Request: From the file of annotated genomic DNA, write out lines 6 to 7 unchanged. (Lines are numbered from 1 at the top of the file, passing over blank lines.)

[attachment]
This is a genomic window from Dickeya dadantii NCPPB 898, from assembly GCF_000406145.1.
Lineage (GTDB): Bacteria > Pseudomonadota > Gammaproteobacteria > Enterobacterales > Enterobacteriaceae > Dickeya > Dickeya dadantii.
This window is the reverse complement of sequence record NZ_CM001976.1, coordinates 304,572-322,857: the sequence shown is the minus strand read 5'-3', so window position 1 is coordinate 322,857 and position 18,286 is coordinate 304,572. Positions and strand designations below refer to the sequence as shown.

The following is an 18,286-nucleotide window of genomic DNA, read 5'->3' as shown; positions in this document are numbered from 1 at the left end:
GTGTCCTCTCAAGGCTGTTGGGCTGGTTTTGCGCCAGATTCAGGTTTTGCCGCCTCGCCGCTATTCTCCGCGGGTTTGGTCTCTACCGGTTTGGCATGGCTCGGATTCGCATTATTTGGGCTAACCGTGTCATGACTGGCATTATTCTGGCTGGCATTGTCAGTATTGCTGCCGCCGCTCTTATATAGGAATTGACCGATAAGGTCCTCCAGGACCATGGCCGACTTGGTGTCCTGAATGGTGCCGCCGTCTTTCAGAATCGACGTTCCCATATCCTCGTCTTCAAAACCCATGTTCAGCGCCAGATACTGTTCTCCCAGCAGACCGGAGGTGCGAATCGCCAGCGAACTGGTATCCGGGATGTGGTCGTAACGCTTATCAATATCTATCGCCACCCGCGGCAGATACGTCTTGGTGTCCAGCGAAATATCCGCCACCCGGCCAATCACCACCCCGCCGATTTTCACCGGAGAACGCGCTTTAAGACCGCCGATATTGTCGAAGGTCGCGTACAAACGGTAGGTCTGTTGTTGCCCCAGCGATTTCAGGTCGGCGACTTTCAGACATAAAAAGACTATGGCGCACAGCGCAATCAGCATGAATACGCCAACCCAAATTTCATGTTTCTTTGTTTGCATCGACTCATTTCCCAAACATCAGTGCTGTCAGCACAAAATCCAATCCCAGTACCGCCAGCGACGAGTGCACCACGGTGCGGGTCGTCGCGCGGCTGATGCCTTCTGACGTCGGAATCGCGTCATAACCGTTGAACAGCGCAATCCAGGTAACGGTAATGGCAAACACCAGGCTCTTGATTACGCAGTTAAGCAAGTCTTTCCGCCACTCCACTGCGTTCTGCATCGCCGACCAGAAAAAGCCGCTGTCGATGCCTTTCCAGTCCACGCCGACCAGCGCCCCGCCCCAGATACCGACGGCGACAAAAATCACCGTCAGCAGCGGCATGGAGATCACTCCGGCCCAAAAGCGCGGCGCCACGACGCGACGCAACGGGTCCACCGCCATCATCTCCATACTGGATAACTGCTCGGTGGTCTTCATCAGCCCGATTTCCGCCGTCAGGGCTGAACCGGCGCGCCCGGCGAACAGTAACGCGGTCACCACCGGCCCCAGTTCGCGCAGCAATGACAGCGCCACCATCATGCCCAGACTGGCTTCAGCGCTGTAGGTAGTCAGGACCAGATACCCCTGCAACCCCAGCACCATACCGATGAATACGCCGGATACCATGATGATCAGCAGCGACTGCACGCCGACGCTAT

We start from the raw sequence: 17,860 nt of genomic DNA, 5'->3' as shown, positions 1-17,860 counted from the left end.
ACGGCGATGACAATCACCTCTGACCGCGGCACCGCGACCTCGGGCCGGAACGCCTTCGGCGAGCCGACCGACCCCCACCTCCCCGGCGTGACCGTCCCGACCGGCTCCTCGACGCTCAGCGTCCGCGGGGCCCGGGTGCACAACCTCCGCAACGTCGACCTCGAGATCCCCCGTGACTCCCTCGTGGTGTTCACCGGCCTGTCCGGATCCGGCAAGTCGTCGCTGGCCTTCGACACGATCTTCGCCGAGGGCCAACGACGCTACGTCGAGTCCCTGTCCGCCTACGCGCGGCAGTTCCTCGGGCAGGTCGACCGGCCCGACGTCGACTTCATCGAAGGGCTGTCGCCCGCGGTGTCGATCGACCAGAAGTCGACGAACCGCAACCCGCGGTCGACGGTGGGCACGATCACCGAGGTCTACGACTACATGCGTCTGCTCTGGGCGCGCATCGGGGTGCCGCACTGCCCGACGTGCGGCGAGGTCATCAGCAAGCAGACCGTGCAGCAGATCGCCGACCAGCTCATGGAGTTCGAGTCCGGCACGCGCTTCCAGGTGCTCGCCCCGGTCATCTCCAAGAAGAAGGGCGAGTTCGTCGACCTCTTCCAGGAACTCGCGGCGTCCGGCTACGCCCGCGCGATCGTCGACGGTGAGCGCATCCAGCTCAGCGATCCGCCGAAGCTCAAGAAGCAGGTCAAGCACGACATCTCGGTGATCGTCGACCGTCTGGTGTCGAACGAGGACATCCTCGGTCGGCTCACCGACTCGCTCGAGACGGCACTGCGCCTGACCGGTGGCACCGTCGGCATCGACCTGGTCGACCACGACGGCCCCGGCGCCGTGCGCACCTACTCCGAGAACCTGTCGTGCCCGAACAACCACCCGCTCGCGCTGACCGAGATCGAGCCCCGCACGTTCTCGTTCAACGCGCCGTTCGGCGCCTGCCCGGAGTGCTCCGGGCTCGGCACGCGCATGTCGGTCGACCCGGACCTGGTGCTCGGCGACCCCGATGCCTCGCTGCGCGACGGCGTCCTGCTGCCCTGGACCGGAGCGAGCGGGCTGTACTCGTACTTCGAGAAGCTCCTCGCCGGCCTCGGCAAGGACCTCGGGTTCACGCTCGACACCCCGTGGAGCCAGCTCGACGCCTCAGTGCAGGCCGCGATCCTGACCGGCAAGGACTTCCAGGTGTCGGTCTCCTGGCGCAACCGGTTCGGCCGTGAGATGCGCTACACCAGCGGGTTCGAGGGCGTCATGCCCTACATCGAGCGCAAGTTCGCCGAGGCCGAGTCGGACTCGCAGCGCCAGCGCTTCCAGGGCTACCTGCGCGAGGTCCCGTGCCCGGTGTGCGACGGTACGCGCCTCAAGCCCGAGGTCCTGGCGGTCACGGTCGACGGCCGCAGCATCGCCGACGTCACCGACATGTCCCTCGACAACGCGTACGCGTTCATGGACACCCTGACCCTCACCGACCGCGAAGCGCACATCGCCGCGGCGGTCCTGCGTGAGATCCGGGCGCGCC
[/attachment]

We start from the raw sequence: 17,860 nt of genomic DNA, 5'->3' as shown, positions 1-17,860 counted from the left end.
ACGGCGATGACAATCACCTCTGACCGCGGCACCGCGACCTCGGGCCGGAACGCCTTCGGCGAGCCGACCGACCCCCACCTCCCCGGCGTGACCGTCCCGACCGGCTCCTCGACGCTCAGCGTCCGCGGGGCCCGGGTGCACAACCTCCGCAACGTCGACCTCGAGATCCCCCGTGACTCCCTCGTGGTGTTCACCGGCCTGTCCGGATCCGGCAAGTCGTCGCTGGCCTTCGACACGATCTTCGCCGAGGGCCAACGACGCTACGTCGAGTCCCTGTCCGCCTACGCGCGGCAGTTCCTCGGGCAGGTCGACCGGCCCGACGTCGACTTCATCGAAGGGCTGTCGCCCGCGGTGTCGATCGACCAGAAGTCGACGAACCGCAACCCGCGGTCGACGGTGGGCACGATCACCGAGGTCTACGACTACATGCGTCTGCTCTGGGCGCGCATCGGGGTGCCGCACTGCCCGACGTGCGGCGAGGTCATCAGCAAGCAGACCGTGCAGCAGATCGCCGACCAGCTCATGGAGTTCGAGTCCGGCACGCGCTTCCAGGTGCTCGCCCCGGTCATCTCCAAGAAGAAGGGCGAGTTCGTCGACCTCTTCCAGGAACTCGCGGCGTCCGGCTACGCCCGCGCGATCGTCGACGGTGAGCGCATCCAGCTCAGCGATCCGCCGAAGCTCAAGAAGCAGGTCAAGCACGACATCTCGGTGATCGTCGACCGTCTGGTGTCGAACGAGGACATCCTCGGTCGGCTCACCGACTCGCTCGAGACGGCACTGCGCCTGACCGGTGGCACCGTCGGCATCGACCTGGTCGACCACGACGGCCCCGGCGCCGTGCGCACCTACTCCGAGAACCTGTCGTGCCCGAACAACCACCCGCTCGCGCTGACCGAGATCGAGCCCCGCACGTTCTCGTTCAACGCGCCGTTCGGCGCCTGCCCGGAGTGCTCCGGGCTCGGCACGCGCATGTCGGTCGACCCGGACCTGGTGCTCGGCGACCCCGATGCCTCGCTGCGCGACGGCGTCCTGCTGCCCTGGACCGGAGCGAGCGGGCTGTACTCGTACTTCGAGAAGCTCCTCGCCGGCCTCGGCAAGGACCTCGGGTTCACGCTCGACACCCCGTGGAGCCAGCTCGACGCCTCAGTGCAGGCCGCGATCCTGACCGGCAAGGACTTCCAGGTGTCGGTCTCCTGGCGCAACCGGTTCGGCCGTGAGATGCGCTACACCAGCGGGTTCGAGGGCGTCATGCCCTACATCGAGCGCAAGTTCGCCGAGGCCGAGTCGGACTCGCAGCGCCAGCGCTTCCAGGGCTACCTGCGCGAGGTCCCGTGCCCGGTGTGCGACGGTACGCGCCTCAAGCCCGAGGTCCTGGCGGTCACGGTCGACGGCCGCAGCATCGCCGACGTCACCGACATGTCCCTCGACAACGCGTACGCGTTCATGGACACCCTGACCCTCACCGACCGCGAAGCGCACATCGCCGCGGCGGTCCTGCGTGAGATCCGGGCGCGCC